It takes more than seeing to make things visible.” writes T.J. Clark at the beginning of The Absolute Bourgeois, first published in 1973. This statement would haunt his entire oeuvre until it would eventually form the structural core of The Sight of Death: An Experiment in Art Writing. The Sight of Death is devoted to the task of looking, to the task of thinking about that looking, and to the task of writing about that thinking. Clark repeatedly looks at two oil paintings by Nicolas Poussin, struggling to perfectly grasp them with words and to verbalise his own experience of looking at the works. Making the book even more fascinating he writes “There is a word and a concept hovering here to do with the point where the mental and manual meet, or the conceptual and material, but for the moment they’re escaping me.”
The Sight of Death, in its stubborn study of two classical paintings, conceives itself as an exploration of a mode of seeing that eventually addresses the general contemporary image regime and its effects. Namely, what does it mean to look nowadays at 17th century oil paintings? How have new technologies of object production and image communication structured the experience of looking? Can we still exercise our subjectivity in the act of looking and can a symbol still be effective? Thinking about how we look at objects raises the question of how we use the objects, but it also raises the question of how we allow ourselves to be used by them.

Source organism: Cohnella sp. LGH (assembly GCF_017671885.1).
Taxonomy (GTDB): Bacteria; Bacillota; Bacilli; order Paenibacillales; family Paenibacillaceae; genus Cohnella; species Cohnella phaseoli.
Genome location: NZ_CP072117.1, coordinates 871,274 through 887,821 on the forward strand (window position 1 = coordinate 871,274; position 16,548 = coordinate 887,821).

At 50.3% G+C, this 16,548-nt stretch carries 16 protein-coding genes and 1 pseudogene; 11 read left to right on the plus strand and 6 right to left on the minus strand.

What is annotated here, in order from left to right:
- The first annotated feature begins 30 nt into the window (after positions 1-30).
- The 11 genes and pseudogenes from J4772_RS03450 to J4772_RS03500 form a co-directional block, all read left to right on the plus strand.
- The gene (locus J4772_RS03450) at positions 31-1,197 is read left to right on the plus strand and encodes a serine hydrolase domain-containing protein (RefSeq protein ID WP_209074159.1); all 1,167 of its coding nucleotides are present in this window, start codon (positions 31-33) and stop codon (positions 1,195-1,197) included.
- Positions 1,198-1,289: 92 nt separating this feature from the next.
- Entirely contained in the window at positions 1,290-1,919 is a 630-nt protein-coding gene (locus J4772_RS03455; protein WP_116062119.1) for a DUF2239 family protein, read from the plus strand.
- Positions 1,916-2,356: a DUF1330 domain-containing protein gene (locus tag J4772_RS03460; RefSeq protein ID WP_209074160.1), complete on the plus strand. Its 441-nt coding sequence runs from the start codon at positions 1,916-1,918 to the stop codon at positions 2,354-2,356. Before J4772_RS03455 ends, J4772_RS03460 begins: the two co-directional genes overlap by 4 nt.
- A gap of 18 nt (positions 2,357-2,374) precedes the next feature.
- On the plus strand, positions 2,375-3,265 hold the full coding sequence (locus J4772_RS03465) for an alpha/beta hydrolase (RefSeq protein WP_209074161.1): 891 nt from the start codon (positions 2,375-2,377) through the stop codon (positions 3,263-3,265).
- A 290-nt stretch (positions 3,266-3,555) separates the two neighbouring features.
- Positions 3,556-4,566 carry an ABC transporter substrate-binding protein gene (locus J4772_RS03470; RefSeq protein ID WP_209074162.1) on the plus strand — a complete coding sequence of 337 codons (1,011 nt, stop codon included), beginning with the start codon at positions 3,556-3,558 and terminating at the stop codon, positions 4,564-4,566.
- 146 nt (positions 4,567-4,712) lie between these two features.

Matthew Darbyshires practice investigates the fundamental question of the object’s status and its symbolic or political charge. He questions the archetypal object in its relation to domesticity (Blades House, Gasworks, London 2007 and Showhome, Zabladowicz Collection, London 2012), trading (IP, Hoog Catharijne, Utrecht 2013 and Everything Everywhere, Freize Projects, London 2011), architectural or social space (Funhouse, Hayward Gallery, London 2007 and Palac, Tate Triennial, Tate Britain 2008) or the museological (Oak Effect, The Shipley, Gateshead and Matthew Darbyshire and the W.H Ismay Collection, Hepworth Gallery, Wakefield 2013).
Lately however, his attention has been focussed on the object as an image, and on the image as an object. As a result, his work seems to have slightly moved from large-scale installations conceived as unified physical and social environments, to more autonomous sculptural elements, still incorporated in carefully conceived displays and groupings, but trying to unravel the symbolism attached to them.